Mae Timmons Moore
Mae was born the youngest of four children and raised by her father in Winston-Salem, NC after her mother died when Mae was age 5. She has been married to her childhood sweetheart, Tony for 45 years. Tony and Mae have two adult children. Anthony II and Stephanie and 4 wonderful grandchildren.
With a passion for education, Mae continued her undergraduate degree as an adult student. She was presented a proposal by her son Anthony that since she was his writing coach throughout his undergraduate and graduate studies, if she went back to school to complete her degree, he would pay for the 1st semester. Not only did Mae accept the proposal, she vowed to graduate with a higher GPA than he. Mae majored in Political Science with a minor in English.
At Winston-Salem State University Mae became actively involved with promoting the needs of adult students. An avid believer in the anonymous quote that states, “If you aren’t willing to work for it, don’t complain about not having it” she joined and later became president of the Non-traditional Adult Student Association (NASO). During her tenure, Mae was able to negotiate with university administration and faculty to increase the frequency of classes needed by seniors to complete their degrees on schedule from once every 12 months to every semester for senior level courses. This action increasing course availability reduced tuition cost and eliminated the need to register for non-major “filler” courses to maintain full-time status. Under her leadership, Winston-Salem State University became the 1st HBCU to be seminar presenters at the Association for Nontraditional Students in Higher Education (ANTSHE) conference. Mae studied and completed her research on Women in Politics in Modern Day Africa at the University of Cape and the University of Ghana. After completing her undergraduate studies with a GPA that surpassed her son’s, Mae pursued her master’s degree in Adult Education and certification in Community College Teaching at North Carolina A&T State University.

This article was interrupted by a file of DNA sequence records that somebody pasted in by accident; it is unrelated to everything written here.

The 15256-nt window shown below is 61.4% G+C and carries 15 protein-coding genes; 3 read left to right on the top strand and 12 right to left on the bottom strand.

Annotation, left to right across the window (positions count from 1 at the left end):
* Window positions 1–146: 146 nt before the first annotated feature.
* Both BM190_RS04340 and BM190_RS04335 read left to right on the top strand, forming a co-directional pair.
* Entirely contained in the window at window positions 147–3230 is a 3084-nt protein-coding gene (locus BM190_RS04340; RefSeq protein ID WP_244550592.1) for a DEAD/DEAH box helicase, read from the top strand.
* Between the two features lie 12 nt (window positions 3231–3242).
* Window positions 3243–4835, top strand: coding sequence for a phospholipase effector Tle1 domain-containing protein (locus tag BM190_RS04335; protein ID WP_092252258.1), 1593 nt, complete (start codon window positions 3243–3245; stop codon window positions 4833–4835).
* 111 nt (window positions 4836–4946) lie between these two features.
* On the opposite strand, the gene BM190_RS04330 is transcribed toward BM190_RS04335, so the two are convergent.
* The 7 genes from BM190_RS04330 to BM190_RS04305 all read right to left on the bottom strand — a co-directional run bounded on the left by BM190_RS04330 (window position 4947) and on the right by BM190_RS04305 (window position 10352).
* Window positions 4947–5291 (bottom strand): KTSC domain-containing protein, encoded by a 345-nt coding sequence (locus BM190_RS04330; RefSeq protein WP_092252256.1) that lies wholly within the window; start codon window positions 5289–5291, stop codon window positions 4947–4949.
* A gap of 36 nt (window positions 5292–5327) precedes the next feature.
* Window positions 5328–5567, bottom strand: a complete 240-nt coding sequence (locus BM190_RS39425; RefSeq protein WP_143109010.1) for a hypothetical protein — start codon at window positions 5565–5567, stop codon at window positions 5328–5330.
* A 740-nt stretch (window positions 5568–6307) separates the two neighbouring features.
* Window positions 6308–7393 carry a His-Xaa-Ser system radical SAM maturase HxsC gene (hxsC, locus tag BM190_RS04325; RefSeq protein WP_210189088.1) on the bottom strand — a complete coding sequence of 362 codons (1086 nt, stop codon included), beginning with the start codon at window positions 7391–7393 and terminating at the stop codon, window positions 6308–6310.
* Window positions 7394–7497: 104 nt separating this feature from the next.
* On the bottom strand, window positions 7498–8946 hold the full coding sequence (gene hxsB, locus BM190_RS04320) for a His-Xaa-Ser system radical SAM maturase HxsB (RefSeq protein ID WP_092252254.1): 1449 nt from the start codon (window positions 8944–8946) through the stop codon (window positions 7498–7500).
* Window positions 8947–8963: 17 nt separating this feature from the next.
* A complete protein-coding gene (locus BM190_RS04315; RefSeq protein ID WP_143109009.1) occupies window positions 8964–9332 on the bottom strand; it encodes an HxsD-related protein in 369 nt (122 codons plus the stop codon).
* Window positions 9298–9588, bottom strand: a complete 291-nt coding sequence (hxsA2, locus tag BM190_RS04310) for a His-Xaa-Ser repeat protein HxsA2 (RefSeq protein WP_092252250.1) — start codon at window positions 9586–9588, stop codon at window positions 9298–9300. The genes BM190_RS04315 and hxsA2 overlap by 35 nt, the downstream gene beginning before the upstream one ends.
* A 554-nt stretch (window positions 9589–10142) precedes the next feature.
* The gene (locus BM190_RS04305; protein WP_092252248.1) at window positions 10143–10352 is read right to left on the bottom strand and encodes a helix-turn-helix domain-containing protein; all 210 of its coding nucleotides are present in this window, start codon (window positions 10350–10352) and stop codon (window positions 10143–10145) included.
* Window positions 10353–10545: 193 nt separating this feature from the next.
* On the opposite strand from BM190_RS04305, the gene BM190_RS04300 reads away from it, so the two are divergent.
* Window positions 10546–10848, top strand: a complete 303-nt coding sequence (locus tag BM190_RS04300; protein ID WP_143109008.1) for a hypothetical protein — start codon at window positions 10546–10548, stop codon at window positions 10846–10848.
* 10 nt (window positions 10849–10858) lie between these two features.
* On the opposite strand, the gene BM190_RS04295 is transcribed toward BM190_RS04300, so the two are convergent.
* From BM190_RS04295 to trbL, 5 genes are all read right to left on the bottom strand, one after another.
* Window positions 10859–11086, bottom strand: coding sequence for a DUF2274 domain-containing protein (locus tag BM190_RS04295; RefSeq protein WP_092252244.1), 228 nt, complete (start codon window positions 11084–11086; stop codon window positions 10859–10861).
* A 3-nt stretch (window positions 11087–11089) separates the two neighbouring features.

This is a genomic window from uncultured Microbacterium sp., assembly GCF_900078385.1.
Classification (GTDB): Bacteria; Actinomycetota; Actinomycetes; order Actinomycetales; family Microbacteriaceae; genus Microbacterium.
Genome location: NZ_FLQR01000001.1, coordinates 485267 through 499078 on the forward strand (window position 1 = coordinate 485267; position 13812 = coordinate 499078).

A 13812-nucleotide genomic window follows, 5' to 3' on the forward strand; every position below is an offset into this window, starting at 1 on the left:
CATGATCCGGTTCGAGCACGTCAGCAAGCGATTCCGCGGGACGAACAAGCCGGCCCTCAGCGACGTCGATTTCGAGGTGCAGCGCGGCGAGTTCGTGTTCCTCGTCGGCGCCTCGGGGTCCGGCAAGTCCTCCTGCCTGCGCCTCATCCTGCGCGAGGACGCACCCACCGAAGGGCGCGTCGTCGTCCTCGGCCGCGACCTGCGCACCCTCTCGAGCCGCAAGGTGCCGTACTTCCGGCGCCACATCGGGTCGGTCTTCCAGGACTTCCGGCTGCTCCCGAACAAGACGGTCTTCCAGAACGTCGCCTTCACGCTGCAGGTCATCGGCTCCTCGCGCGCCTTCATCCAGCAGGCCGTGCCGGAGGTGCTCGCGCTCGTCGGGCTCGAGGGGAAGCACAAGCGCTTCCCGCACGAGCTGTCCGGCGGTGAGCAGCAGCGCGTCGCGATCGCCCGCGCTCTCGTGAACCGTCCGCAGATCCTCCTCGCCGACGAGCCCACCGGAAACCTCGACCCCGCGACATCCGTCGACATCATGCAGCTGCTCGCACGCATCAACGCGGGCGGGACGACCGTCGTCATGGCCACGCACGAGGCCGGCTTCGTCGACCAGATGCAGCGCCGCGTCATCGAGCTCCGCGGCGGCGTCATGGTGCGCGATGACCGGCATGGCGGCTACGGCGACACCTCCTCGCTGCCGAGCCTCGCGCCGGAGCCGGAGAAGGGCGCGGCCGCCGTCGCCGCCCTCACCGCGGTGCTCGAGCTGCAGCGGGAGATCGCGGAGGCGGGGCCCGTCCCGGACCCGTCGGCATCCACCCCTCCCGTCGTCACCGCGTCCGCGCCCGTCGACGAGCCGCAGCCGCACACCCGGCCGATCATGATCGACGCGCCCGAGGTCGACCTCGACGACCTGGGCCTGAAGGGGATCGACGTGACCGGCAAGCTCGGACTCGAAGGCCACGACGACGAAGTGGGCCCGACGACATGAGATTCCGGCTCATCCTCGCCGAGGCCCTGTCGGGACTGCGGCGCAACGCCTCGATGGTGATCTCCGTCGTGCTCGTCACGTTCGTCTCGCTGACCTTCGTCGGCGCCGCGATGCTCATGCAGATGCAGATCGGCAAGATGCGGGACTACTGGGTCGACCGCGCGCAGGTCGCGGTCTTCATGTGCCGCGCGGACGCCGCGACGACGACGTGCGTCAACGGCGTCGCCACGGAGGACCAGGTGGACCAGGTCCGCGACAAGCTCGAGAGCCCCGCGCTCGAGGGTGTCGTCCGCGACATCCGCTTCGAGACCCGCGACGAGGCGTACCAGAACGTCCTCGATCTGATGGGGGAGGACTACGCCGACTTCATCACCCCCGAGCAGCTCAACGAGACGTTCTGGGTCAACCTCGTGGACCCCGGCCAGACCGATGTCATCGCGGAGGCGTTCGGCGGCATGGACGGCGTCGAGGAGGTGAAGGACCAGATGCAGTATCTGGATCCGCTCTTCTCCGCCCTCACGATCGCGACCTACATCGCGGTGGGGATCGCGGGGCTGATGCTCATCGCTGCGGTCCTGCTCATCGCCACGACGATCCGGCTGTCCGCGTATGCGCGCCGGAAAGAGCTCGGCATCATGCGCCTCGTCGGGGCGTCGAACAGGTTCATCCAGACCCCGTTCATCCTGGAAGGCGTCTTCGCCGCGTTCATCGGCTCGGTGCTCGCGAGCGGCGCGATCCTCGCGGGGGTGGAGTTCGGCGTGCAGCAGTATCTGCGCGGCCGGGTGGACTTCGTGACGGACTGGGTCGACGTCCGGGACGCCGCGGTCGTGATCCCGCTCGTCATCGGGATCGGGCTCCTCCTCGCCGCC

Mae’s love for teaching and mentoring children has kept her going back “just one more year” since her actual retirement four years ago. She has 25 “favorite” students from whom she looks forward to receiving hugs from every school day. Although she treats every student the same, she takes time to insure that each feels special.